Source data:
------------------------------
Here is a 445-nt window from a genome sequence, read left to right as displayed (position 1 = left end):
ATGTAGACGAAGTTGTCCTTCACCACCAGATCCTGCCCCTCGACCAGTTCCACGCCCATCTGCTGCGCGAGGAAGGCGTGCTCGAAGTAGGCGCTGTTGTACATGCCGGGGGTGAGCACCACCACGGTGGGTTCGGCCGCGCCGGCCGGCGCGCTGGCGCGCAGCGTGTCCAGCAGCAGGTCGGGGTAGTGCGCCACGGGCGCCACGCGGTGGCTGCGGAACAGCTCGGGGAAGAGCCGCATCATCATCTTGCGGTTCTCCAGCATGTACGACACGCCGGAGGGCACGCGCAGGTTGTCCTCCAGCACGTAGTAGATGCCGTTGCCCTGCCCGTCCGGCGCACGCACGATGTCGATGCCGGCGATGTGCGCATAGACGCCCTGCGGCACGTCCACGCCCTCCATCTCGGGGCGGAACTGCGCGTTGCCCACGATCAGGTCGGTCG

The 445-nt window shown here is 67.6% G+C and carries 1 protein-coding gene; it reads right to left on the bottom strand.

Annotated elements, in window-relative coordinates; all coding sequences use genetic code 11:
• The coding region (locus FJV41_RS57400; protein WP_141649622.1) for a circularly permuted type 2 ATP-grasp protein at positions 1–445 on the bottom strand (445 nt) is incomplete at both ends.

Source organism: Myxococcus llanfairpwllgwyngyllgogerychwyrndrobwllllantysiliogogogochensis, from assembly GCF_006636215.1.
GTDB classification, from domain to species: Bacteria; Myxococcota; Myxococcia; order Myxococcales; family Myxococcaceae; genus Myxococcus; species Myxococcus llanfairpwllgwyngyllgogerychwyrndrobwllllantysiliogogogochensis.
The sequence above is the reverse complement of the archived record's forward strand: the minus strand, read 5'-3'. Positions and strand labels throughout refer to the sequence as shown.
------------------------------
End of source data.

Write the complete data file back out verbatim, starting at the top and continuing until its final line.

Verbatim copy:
Here is a 445-nt window from a genome sequence, read left to right as displayed (position 1 = left end):
ATGTAGACGAAGTTGTCCTTCACCACCAGATCCTGCCCCTCGACCAGTTCCACGCCCATCTGCTGCGCGAGGAAGGCGTGCTCGAAGTAGGCGCTGTTGTACATGCCGGGGGTGAGCACCACCACGGTGGGTTCGGCCGCGCCGGCCGGCGCGCTGGCGCGCAGCGTGTCCAGCAGCAGGTCGGGGTAGTGCGCCACGGGCGCCACGCGGTGGCTGCGGAACAGCTCGGGGAAGAGCCGCATCATCATCTTGCGGTTCTCCAGCATGTACGACACGCCGGAGGGCACGCGCAGGTTGTCCTCCAGCACGTAGTAGATGCCGTTGCCCTGCCCGTCCGGCGCACGCACGATGTCGATGCCGGCGATGTGCGCATAGACGCCCTGCGGCACGTCCACGCCCTCCATCTCGGGGCGGAACTGCGCGTTGCCCACGATCAGGTCGGTCG

The 445-nt window shown here is 67.6% G+C and carries 1 protein-coding gene; it reads right to left on the bottom strand.

Annotated elements, in window-relative coordinates; all coding sequences use genetic code 11:
• The coding region (locus FJV41_RS57400; protein WP_141649622.1) for a circularly permuted type 2 ATP-grasp protein at positions 1–445 on the bottom strand (445 nt) is incomplete at both ends.

Source organism: Myxococcus llanfairpwllgwyngyllgogerychwyrndrobwllllantysiliogogogochensis, from assembly GCF_006636215.1.
GTDB classification, from domain to species: Bacteria; Myxococcota; Myxococcia; order Myxococcales; family Myxococcaceae; genus Myxococcus; species Myxococcus llanfairpwllgwyngyllgogerychwyrndrobwllllantysiliogogogochensis.
The sequence above is the reverse complement of the archived record's forward strand: the minus strand, read 5'-3'. Positions and strand labels throughout refer to the sequence as shown.